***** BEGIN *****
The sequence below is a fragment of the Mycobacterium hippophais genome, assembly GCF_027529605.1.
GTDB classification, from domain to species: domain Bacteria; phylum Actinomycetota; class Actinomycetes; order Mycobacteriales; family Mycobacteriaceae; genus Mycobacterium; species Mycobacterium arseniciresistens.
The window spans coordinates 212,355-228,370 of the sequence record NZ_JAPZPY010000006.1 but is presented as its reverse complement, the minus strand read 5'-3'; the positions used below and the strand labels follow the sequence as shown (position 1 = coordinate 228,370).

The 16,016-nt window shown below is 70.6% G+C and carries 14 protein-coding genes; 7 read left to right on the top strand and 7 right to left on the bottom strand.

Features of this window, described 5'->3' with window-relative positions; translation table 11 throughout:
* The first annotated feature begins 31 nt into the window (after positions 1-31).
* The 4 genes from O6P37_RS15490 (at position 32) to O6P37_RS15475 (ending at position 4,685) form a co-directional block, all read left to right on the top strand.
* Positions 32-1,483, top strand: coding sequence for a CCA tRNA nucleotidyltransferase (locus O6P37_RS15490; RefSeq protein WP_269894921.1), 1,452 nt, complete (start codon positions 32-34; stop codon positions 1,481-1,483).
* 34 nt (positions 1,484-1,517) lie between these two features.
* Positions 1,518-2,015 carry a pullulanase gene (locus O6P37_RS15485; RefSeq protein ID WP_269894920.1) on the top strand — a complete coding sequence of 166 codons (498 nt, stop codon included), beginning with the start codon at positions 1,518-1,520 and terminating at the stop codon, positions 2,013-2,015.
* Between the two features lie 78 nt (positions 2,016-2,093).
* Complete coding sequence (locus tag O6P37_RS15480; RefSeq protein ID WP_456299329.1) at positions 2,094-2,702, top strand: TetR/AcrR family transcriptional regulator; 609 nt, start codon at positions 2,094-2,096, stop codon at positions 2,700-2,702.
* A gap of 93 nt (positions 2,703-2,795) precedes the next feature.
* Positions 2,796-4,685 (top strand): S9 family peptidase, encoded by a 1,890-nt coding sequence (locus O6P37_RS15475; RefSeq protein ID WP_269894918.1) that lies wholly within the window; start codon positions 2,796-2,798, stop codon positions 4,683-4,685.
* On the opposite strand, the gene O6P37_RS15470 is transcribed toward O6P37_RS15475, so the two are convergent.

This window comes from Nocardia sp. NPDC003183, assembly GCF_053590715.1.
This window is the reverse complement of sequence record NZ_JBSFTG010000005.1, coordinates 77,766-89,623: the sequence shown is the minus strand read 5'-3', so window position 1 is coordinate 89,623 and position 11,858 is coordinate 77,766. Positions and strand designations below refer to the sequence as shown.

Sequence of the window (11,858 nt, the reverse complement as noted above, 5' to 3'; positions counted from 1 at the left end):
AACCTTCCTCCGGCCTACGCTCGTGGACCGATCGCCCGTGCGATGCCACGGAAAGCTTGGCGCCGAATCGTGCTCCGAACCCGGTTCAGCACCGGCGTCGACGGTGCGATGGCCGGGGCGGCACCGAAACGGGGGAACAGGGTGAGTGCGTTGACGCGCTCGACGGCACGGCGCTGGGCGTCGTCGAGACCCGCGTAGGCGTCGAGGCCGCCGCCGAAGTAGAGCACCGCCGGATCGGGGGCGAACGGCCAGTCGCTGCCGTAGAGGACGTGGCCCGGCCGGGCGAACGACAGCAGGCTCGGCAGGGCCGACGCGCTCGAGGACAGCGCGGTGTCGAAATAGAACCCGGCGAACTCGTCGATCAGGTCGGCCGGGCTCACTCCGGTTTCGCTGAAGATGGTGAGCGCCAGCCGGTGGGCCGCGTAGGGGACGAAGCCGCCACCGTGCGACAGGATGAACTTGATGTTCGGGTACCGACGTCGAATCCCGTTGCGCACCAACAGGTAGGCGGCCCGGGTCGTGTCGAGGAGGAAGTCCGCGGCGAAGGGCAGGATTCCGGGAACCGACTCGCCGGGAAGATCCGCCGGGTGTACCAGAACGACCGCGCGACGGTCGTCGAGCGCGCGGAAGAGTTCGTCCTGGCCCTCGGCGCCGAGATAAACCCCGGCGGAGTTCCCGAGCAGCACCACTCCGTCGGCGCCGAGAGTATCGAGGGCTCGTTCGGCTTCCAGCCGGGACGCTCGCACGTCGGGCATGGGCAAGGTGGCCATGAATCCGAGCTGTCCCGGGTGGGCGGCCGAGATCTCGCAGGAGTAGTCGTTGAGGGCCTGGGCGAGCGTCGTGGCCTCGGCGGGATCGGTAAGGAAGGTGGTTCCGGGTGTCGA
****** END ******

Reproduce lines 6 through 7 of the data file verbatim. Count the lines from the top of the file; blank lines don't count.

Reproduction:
* The first annotated feature begins 31 nt into the window (after positions 1-31).
* The 4 genes from O6P37_RS15490 (at position 32) to O6P37_RS15475 (ending at position 4,685) form a co-directional block, all read left to right on the top strand.